The Crate Full Of Content Conference Presentation
Many conference presenters use the Crate Full Of Content development process for their presentations.
They collect book excerpts, jokes, links, magazine articles, pictures, pithy sayings, questionnaires, quotes, videos, websites and anything else that looks like good fodder for their session. They dump them into a crate for use later.
When it’s time to design their conference presentation, the empty the crate on the table and try to assemble their speech from the disjointed bits of content.
Or they do the entire process above online with a folder of odds and ends around several subject matters.
There’s nothing wrong with collecting articles of interest and novelty. Some of them might very well fit into a course design. But ultimately, every item should be measured against the session learning objectives.
The Tip Of The Minute, The Flavor Of The Month
You know these presentations. There is a surplus of these rapid fire ninety-minute kitchen sink presentations in many conferences:
- 40 Hot Tips To Better Position Your Education In A Down Economy
- 50 Web 2.0 Ways To Tell A Story
- 60 Tips For Marketing Your Social Media
- 70 Practical Tips & Tricks To Build Better E-Learning
Yes, all of the above titles are actual presentations. Who wants to sit through a rapid fire presentation where a tip every minute is given…hoping that two or three of the tips or tactics presented resonate? Can you really learn anything at these hot dog eating contest-cram-sessions?
But people love them. And they love to watch. Unfortunately, they also get information indigestion from these sessions.
Sure the attendees may react favorably to these presentations at the end. Yet a few days later, they realize that they haven’t actually learned anything and now only have a printed list of tips. When the jazzed feeling wears off, so does any perception of value. The smile sheets are temporary.
Did Learning Occur Or Was A Temporary Fix The Goal?
Here’s my question. Did any real learning occur? Can the brain really retain any of that rapid fire information? Or was the presenter’s real goal just to get rave smile sheets and provide a temporary fix like a drug pusher providing a short term high?
Heck, why not just turn on the public twitter stream and tell your attendees to watch and learn. It’s not any different. You could read the tweets out loud as they passed by and call it engagement.
Oh, wait, you the presenter say it’s different than the twitter stream. And because attendees want and ask for these type sessions you should provide them.
What are you selling? Crack? Seriously, what benefit are you providing to your attendees? A short term feel good feeling that the attendee got everything they wanted in less than ninety-minutes?
The Crate Full Of Content Provides Brain Drain
These sessions sounds like the drive-through version of fast-food education. Instant education, mind crammed full of content in less than ninety-minutes. It’s like the silicon brain plastic surgery. You’ve provided the bottomless pit of trivial information.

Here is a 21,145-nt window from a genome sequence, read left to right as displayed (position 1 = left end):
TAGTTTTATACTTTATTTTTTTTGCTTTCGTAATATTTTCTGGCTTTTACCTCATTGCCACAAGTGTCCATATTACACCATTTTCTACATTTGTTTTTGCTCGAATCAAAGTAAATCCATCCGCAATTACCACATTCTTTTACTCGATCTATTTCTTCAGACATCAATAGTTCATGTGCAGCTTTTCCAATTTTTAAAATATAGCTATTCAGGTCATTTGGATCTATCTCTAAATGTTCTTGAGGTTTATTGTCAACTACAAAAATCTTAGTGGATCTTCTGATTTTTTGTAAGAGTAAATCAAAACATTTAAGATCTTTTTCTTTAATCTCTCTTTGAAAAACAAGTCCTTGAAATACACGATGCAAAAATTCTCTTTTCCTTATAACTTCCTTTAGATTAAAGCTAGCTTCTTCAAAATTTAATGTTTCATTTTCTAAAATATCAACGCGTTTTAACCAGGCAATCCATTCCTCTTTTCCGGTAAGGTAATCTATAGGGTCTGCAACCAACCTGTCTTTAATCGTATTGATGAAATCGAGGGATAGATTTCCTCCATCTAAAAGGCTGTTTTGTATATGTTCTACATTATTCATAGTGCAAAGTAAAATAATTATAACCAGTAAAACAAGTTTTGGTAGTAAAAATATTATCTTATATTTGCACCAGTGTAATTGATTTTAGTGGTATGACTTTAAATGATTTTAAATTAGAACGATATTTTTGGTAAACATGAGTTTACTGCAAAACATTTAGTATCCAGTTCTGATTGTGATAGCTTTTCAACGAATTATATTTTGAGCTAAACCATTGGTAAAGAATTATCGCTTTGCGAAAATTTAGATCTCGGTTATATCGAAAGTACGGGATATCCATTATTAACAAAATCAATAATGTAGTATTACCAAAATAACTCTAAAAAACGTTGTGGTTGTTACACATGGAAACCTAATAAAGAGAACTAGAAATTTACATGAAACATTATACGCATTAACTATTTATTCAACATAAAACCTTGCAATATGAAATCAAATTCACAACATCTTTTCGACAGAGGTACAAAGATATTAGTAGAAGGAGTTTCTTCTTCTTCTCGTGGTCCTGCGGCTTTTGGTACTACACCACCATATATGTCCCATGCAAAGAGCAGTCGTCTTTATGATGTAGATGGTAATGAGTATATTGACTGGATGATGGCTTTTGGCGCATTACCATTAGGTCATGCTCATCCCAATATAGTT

But guess what. It doesn’t work! There is 100%, absolutely no way that the brain learned and retained all of that information. You’ve created the annual association abyss in the conference. You’ve just proven that you are only there to make a buck off the attendee and not really provide any value or learning.
Think I’m joking? Providing too much information during a presentation is probably the number one deadly presenter mistake most speakers make. Less is more and in a one hour talk, it’s best to limit the presentation to three main points, five at the most. Any more than that and it’s not learned or retained. Think I’m off my rocker? Well so are ASTD, Brain Rules’ John Medina, Fred Pryor Seminars Langevin Training, Made To Stick’s Dan Heath, pioneer trainer Bob Pike, Presentation Zen’s Garr Reynolds and presenter Olivia Mitchell, just to name a few. The research has proven that your brain can only retain up to seven chunks of information at any one time.
The Healthy Conference Oasis
In the healthy conference presentation, attendees want value and meaning, not just information. People want to connect with others and enjoy learning. Their lives are already full of email, handouts, junk mail, mandatory meeting, phone calls, spam, status updates, texts, websites and more meetings. Give them a break. Present a small bit of information, no more than 10-15 minutes and then facilitate some type of interaction. Then repeat the process several times. Overwhelming them with data, facts, information or tips is only a disservice to them.
Rapid fire presentations with a horde of tips are only good if you’re hired to entertain and mesmerize! If you’re hired to make a difference in attendees’ lives, to inspire them, help them learn new things and apply that learning, you cannot talk at people for hours.
What’s good for learning and a healthy conference oasis?
- Seek your attendees’ attention sparingly.
- Give them time to process.
Smile Sheets, Evaluations And Real Learning
According to the Kirkpatrick Model of evaluation, presentations and training should be evaluated on four related points:
- Reaction – What the attendees think at the end of the presentation (that’s the smile sheet)
- Learning – What the attendees learned, any new knowledge or skills gained
- Behavior – How their behavior changes following the training
- Results – How those changes affect the business. Was it worth it?
Attendees’ immediate reactions to presentations are easiest and the least expensive to measure. Guess what, they should be what you care about the least! (All presenters should read that statement again!)
Business results due to an attendee attending a conference or session are the most difficult and costliest to measure. They are what you should care about the most and they are what the boss cares about the most. They represent the real reason why attendees come again and tell others about your conference.
Most conference organizers and presenters survey attendees immediately following the session and consider the program fully evaluated. Those evaluations provide immediate and often useful information to speakers. They are important to the training function but not so much to the attendees’ organization. The major limitation of the smile sheet is that it cannot tell you if the session worked. Favorable responses don’t mean that attendees will retain or act on the material. Smile sheets are necessary but not sufficient.